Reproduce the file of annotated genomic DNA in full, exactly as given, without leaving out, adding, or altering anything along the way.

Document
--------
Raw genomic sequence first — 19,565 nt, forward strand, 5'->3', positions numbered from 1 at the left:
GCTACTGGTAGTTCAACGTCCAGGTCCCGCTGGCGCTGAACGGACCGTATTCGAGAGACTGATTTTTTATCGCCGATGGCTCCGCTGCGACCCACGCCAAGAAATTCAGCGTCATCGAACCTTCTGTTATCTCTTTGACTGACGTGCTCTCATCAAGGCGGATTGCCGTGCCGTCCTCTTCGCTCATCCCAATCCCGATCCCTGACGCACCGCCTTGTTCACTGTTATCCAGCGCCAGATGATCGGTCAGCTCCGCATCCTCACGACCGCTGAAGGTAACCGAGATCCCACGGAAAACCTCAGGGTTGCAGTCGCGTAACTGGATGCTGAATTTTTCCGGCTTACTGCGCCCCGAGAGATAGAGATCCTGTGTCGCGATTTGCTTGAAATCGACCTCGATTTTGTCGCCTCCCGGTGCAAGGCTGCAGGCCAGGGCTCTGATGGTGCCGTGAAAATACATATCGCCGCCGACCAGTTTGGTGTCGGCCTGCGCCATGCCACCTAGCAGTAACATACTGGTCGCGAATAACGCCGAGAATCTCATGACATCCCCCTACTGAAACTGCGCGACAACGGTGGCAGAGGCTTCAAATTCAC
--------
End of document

Raw genomic sequence first — 19,565 nt, forward strand, 5'->3', positions numbered from 1 at the left:
GCTACTGGTAGTTCAACGTCCAGGTCCCGCTGGCGCTGAACGGACCGTATTCGAGAGACTGATTTTTTATCGCCGATGGCTCCGCTGCGACCCACGCCAAGAAATTCAGCGTCATCGAACCTTCTGTTATCTCTTTGACTGACGTGCTCTCATCAAGGCGGATTGCCGTGCCGTCCTCTTCGCTCATCCCAATCCCGATCCCTGACGCACCGCCTTGTTCACTGTTATCCAGCGCCAGATGATCGGTCAGCTCCGCATCCTCACGACCGCTGAAGGTAACCGAGATCCCACGGAAAACCTCAGGGTTGCAGTCGCGTAACTGGATGCTGAATTTTTCCGGCTTACTGCGCCCCGAGAGATAGAGATCCTGTGTCGCGATTTGCTTGAAATCGACCTCGATTTTGTCGCCTCCCGGTGCAAGGCTGCAGGCCAGGGCTCTGATGGTGCCGTGAAAATACATATCGCCGCCGACCAGTTTGGTGTCGGCCTGCGCCATGCCACCTAGCAGTAACATACTGGTCGCGAATAACGCCGAGAATCTCATGACATCCCCCTACTGAAACTGCGCGACAACGGTGGCAGAGGCTTCAAATTCAC